Cape Fear

Whether it is acceptable or not, we are in an age of entitlement that is souring the basics of common decency. This became very apparent recently when my wife and I spent a rare child-free evening away from home. The group in the room beside ours was clearly getting their “drink on” prior to a night out on the town. Though the 20 or so people were loud and rowdy, with cries of “oh (expletive) we broke the bed” echoing through the walls, since it was still early I figured they were entitled to their fun. After all, they paid for their room too. However, when the partying hit three o’clock in the morning, and my sleep was being impeded on, I hit that crossroads of whether to complain or endure the annoyance further.

The experience quickly brought me back to several outings I have had in the cinema this year. The “I paid for it, so I can do what I want” mentality that was displayed by the party goers next door can be found almost daily in the cinema. The film going experience now seems to include texting, reading Twitter, talking on the phone and bringing young children to movies that are not, in my mind at least, age appropriate. We are in an era were villains are not the perpetrators, but the folks who tap them on the shoulder and politely ask them to put away their phones.

After all, they did pay for their ticket.

So I guess the question becomes what is one entitled to when purchasing a movie ticket? The obvious answer is the guarantee of both seeing the film and having a seat to sit in. However, what one does in their seat is another thing entirely. Somewhere along the line we mistakenly assumed that our $12 ticket entitled us to more. This is evident in when you see those people, who enter the theatre just as the trailers begin, loudly venting their frustration that there are no seats in the middle available. Or the person who feels the need to answer the phone mid-film just so they can inform the person on the other end of the line that they are watching a film.

Now I know there are those who advocate for theatres becoming a more interactive experience. They argue for a change that better represents the multitasking audience of today. In many ways the shift seems to be taking us back to the Restoration era where going to the theatre was a far more social experience. In fact the plays occurring on stage were secondary in most people’s mind during that time.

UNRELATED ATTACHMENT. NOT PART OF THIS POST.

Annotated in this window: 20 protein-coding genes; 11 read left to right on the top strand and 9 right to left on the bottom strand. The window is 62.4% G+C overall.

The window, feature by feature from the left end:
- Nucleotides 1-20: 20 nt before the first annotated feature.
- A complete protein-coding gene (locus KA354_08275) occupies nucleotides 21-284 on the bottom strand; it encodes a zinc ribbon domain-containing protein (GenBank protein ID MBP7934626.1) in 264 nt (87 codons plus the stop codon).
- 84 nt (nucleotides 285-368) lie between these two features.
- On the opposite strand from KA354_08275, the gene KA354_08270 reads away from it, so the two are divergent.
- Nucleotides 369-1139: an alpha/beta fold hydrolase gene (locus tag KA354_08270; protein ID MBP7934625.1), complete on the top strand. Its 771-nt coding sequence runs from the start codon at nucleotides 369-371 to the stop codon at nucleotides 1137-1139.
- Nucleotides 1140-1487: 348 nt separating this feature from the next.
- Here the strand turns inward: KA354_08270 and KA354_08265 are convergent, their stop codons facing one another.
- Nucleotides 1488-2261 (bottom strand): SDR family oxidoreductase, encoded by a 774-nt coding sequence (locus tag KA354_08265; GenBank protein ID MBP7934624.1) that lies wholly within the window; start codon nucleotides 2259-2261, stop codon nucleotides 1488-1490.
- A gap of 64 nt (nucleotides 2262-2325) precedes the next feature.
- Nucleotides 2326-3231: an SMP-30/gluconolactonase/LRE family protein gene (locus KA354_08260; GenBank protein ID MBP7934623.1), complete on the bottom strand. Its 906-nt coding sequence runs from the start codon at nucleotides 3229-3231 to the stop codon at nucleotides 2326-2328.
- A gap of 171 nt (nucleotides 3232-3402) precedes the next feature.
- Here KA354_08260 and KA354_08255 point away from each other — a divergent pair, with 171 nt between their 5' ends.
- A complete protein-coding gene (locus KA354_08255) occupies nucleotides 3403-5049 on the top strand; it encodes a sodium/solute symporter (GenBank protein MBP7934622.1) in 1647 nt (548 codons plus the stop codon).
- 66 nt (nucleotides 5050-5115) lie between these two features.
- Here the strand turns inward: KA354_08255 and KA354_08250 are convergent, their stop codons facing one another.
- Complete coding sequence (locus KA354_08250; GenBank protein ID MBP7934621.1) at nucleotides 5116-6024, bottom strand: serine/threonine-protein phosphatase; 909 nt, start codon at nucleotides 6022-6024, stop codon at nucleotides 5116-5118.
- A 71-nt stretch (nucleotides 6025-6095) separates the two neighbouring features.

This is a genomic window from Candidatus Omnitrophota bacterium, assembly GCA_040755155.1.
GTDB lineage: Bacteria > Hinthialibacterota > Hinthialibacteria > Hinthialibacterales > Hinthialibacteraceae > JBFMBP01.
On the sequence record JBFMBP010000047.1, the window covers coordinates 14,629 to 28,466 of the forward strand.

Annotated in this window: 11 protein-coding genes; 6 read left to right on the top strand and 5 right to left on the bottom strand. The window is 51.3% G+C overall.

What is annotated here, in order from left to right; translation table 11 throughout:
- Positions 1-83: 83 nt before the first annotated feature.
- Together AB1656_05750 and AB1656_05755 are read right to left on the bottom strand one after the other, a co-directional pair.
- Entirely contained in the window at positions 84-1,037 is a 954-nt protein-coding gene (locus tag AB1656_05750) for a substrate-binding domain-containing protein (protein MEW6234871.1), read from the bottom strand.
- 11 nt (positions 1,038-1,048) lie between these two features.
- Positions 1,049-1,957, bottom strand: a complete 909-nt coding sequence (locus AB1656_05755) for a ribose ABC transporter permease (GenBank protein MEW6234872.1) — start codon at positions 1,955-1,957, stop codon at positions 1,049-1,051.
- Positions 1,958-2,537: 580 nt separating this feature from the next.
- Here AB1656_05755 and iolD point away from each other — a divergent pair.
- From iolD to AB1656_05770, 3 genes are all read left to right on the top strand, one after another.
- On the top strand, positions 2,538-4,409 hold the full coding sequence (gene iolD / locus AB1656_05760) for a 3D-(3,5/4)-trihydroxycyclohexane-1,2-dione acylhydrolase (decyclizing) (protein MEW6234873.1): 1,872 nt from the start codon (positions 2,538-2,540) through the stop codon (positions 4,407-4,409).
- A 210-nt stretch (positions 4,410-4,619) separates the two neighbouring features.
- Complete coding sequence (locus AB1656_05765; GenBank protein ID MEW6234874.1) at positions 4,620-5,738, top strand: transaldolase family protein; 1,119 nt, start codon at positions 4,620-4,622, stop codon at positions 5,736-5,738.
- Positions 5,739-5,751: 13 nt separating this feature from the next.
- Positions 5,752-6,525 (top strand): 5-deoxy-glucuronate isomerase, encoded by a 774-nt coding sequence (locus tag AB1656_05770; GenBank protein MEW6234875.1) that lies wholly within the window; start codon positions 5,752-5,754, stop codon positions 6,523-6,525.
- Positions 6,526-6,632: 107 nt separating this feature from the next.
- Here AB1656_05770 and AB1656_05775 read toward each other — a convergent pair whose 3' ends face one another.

What bothers me about this, in the context of film, is that it only seems to make the situation worse not better. Why should the whole system change to appease those whose interests are completely selfish? Should the laws of the road change to satisfy drivers who cannot go two minutes without checking their Facebook status on their cell phones? The communal aspect of the cinematic experience is slowly dying. Sure we all sit in the same theatre, but we are becoming lost in our own foolish sense of self-importance. Instead of fighting for a more interactive movie experience, how about fighting for common decency. If there are those who assume they have the right to do whatever they want in their seat, do I also not have a right to a distraction free cinema experience?

After all, I paid for my ticket too.


  1. No arguments here. I’ve been used to going at weird times like 10:00 on a Monday due to the young kids, so it really throws me off when I see a movie with a large audience. The simplest explanation is that it’s a generational thing split by people who grew up going to movies before smart phones. Still, I’m not sure that totally works because plenty of people my age (late 30s) aren’t much better. I’m pessimistic the trends will change in a better direction.

    1. I think smart phones have become so prevalent and addictive, that those in their late 30s are just as guilty, if not more than, teenagers of texting in theatres. The strange thing is that need to “stay connected” is actually making us grow further apart as people. I tend to agree with you that things will probably continue to trend in the wrong direction.

  2. I hate texting in the theaters where I did recount my horrific experience in June where I asked someone to turn off the phone and he refused. He got really upset and I spat at him. I’m not proud of what I did as I got pissed off and just walked out of the theater.

    I really think this is one of the drawbacks of technology as it’s definitely ruined the film-going experience. I noticed during the last 20 minutes of 12 Years a Slave, there was a woman a few rows ahead of me had her phone on and she was texting and I was just upset but I stayed quiet just to finish the film.

    I’m just going to say this and I know people will not be happy about what I say but I just need to say it:

    I don’t care if you paid for your ticket. There’s rules that has to be follow and if you’re not going to follow the rules and respect the rights of the audience. Then get the fuck out of the theater and don’t fucking come back. Oh, and you’re not getting your money back so fuck off!

    1. While I would never justify spitting on someone, it is always better served to complain to theatre management instead, I do understand the frustration of in those situations. It is especially annoying in films like 12 Years a Slave, where so much of the films impact relies on the audience being emotional invested…which only occurs if you are paying close attention.

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